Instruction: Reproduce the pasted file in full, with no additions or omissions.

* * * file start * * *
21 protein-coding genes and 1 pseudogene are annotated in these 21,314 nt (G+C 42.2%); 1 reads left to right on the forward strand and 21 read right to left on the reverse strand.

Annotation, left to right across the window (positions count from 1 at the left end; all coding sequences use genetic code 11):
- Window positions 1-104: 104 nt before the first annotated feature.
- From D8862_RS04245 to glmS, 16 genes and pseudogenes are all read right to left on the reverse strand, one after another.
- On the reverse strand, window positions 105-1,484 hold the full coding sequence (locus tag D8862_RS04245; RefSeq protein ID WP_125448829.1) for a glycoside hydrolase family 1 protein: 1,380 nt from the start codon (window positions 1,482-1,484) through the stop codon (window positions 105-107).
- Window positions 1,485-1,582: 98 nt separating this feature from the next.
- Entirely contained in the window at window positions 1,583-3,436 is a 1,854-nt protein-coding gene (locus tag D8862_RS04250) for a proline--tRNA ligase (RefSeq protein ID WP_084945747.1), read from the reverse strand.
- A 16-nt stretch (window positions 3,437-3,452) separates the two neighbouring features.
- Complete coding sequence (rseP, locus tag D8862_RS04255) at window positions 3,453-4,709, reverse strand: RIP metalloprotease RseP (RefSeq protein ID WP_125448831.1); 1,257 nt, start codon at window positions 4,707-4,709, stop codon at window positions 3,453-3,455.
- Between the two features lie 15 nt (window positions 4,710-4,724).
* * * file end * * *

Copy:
21 protein-coding genes and 1 pseudogene are annotated in these 21,314 nt (G+C 42.2%); 1 reads left to right on the forward strand and 21 read right to left on the reverse strand.

Annotation, left to right across the window (positions count from 1 at the left end; all coding sequences use genetic code 11):
- Window positions 1-104: 104 nt before the first annotated feature.
- From D8862_RS04245 to glmS, 16 genes and pseudogenes are all read right to left on the reverse strand, one after another.
- On the reverse strand, window positions 105-1,484 hold the full coding sequence (locus tag D8862_RS04245; RefSeq protein ID WP_125448829.1) for a glycoside hydrolase family 1 protein: 1,380 nt from the start codon (window positions 1,482-1,484) through the stop codon (window positions 105-107).
- Window positions 1,485-1,582: 98 nt separating this feature from the next.
- Entirely contained in the window at window positions 1,583-3,436 is a 1,854-nt protein-coding gene (locus tag D8862_RS04250) for a proline--tRNA ligase (RefSeq protein ID WP_084945747.1), read from the reverse strand.
- A 16-nt stretch (window positions 3,437-3,452) separates the two neighbouring features.
- Complete coding sequence (rseP, locus tag D8862_RS04255) at window positions 3,453-4,709, reverse strand: RIP metalloprotease RseP (RefSeq protein ID WP_125448831.1); 1,257 nt, start codon at window positions 4,707-4,709, stop codon at window positions 3,453-3,455.
- Between the two features lie 15 nt (window positions 4,710-4,724).